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Poll: Foster and Biggert Neck and Neck

A week before the election, poll shows less than a point difference between the 11th Congressional District rivals.

A new poll shows Democratic challenger Bill Foster leading incumbent Judy Biggert by less than 1 point in the candidates' battle to represent the new 11th District.

Professional polling firm We Ask America released the results of an automated Oct. 28 poll showing former 14th District Congressman Foster leading the seven-term Republican 50.4 percent to 49.6 percent.

According to the poll, which sampled more than 1,300 likely voters, the candidates were tied among women, while Foster showed a slight — as in 2-point — lead among male voters. 

The race between Biggert and Foster has been a contentious one, with the two accusing each other of negative campaigning and Foster taking aim at Biggert over a controversial ad released by the National Republican Congressional Committee.

The ad accused Foster of personally profiting from his two-year stint representing the 14th District, a claim he called an "outright lie."

The opponents' last go-round came last week during a live televised debate on WTTW's "Chicago Tonight," where Foster and Biggert sounded off on tax cuts and gay marriage.

This week, Foster, who supported the Dream Act, appeared at a forum aimed at at addressing issues of interest to the Will County Latino community. Biggert sent a representative to discuss her views on immigration and related topics.

READ: Candidates Share Positions at Forum For Immigrant Community

The poll results were as follows:

Judy Biggert (R)Bill Foster (D) ALL VOTERS 49.6% 50.4% Females 50% 50% Males 48% 50%

Poll type: Automated Date: Oct. 28 Participants: 1,303 likely voters Margin of error: ± 2.7%

Don Mueggenborg November 01, 2012 at 12:35 PM
What a dilemma? I liked Biggert but she is no longer in our district. If I wanted to vote out the incumbents and get some new blood, I could not because both Biggert and Foster have had the job before. The politicians have it fixed so a 3rd party cannot win. We keep electing them because we have no choice. Sorry I am being negative.
Ginger1397 November 01, 2012 at 02:19 PM
I agree with Don, this country needs a third candidate to come in and shake up both Dems & GOP. To do that, we need to put a cap on how much money can be spent on campaigns. That is one of the reasons why a third candidate doesn't have a chance. Between Romney & his money bag backers and Obama and his donations, this campaign has reached 1 billion dollars spent. What third candidate would be able to even compete with that? At one time we had regulation on campaign donations but then it went to the supreme court and Justice Scalia gave his decision and the candidates and their backers are able to spend freely. It should be noted he is a conservative judge. Speaking of new blood, we need to put a limit on Supreme Court justices length of service. I cannot believe that it is a lifetime term. Back to Biggert & Foster. Bye, Bye, Biggert, she is just an extention of the GOP long arm of money. The richer get richer, the middle classes suffers. She has had her chance to make a difference and she has for her party and her pocket book.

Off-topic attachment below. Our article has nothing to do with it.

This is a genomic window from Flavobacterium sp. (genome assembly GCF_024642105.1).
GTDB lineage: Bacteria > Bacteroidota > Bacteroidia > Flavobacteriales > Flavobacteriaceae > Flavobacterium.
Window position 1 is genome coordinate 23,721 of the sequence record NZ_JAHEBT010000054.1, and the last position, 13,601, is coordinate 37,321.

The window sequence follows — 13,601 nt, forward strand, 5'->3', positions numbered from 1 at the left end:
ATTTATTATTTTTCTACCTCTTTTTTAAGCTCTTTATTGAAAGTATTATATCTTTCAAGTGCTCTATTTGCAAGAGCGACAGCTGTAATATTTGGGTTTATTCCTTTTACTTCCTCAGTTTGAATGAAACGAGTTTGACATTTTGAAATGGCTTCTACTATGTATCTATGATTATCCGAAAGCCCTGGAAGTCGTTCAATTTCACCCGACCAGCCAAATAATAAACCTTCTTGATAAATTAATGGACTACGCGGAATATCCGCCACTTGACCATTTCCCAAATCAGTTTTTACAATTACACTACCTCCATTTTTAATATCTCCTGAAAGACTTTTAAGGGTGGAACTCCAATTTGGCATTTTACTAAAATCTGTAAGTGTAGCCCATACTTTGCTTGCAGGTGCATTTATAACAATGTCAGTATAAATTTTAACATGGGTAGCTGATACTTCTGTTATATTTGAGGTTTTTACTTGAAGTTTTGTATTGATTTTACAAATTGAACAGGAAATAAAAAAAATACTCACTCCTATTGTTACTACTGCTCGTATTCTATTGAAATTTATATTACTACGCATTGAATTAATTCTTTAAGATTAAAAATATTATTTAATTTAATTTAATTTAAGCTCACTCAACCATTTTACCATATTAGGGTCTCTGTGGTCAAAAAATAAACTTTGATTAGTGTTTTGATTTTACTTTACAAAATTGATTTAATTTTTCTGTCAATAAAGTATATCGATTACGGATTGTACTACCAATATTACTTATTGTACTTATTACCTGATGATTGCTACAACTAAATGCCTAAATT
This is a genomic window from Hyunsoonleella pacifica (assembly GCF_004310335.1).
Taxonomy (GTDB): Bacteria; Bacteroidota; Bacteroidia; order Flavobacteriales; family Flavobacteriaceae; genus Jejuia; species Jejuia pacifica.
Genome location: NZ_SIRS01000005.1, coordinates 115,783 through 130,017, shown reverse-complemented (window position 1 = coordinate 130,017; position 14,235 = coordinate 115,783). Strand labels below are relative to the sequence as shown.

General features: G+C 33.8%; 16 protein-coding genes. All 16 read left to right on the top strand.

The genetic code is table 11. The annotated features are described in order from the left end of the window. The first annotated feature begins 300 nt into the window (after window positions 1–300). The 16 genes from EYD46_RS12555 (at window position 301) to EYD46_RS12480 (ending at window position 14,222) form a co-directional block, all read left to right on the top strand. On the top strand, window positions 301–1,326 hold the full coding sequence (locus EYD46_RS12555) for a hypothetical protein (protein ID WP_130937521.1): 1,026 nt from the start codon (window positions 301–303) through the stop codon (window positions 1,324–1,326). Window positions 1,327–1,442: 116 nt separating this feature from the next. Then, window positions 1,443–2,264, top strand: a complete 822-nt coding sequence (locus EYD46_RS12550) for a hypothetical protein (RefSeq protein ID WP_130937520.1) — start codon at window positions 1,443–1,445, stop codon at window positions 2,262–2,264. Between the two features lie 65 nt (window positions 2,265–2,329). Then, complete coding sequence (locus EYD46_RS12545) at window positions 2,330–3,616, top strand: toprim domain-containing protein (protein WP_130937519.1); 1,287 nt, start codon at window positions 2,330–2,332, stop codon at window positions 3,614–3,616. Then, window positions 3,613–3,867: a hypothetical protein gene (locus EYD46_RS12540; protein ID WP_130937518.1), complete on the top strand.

RLuds November 01, 2012 at 06:37 PM
I agree too Don, We need term limits, but what politician is going to vote themselves out of a job.
Victor Fischer November 02, 2012 at 12:26 AM
I could not agree with both Don and Ginger more. But like RLuds said, what politician is going to vote themselves out of a job. The primary election is set up to take care of those in office, but again, a constitutional amendment will never pass limiting the terms of politicians, or how we vote in the primary election. You are forced to vote for one party, not individuals. We also need to get Mr. Illinois (Madigan) our of office - fat chance of that.
Beytier Von Hugh November 04, 2012 at 08:23 PM
Term limits are actually a red herring, people. I'm not for career politicians - one reason I wouldn't vote for Biggert. But creating a system where there's too fast a turnoer creates a system where the flood new new people rely more heavily on lobbyists to help them get up to speed and make an impact. As in, lobbyists already swoop in and tell the new guy how they can provide the kind of info and expertise the new guy can't. Need to be an expert on international trade practices overnight? There's a lobbyist willing to be that guy! And that breeds conflicts of interest that the Congressman might not even realize - because they're already addicted to having that lobbyist's experience working for them. Remember, lobbyists aren't just schmoozing lawyers, they're ex-lawmakers themselves so they know Washington from the inside. That's why the GOP got comfy letting them write bills that the Congressman could them put their name on. That should scream inappropriate! Adding a provision to help the lobbyist's clients might not even phase the Congressman if they've already bought into the lobbyist's manipulations. If you want to make a real dent in Washington, lobbyists are the enemy you need to focus on.

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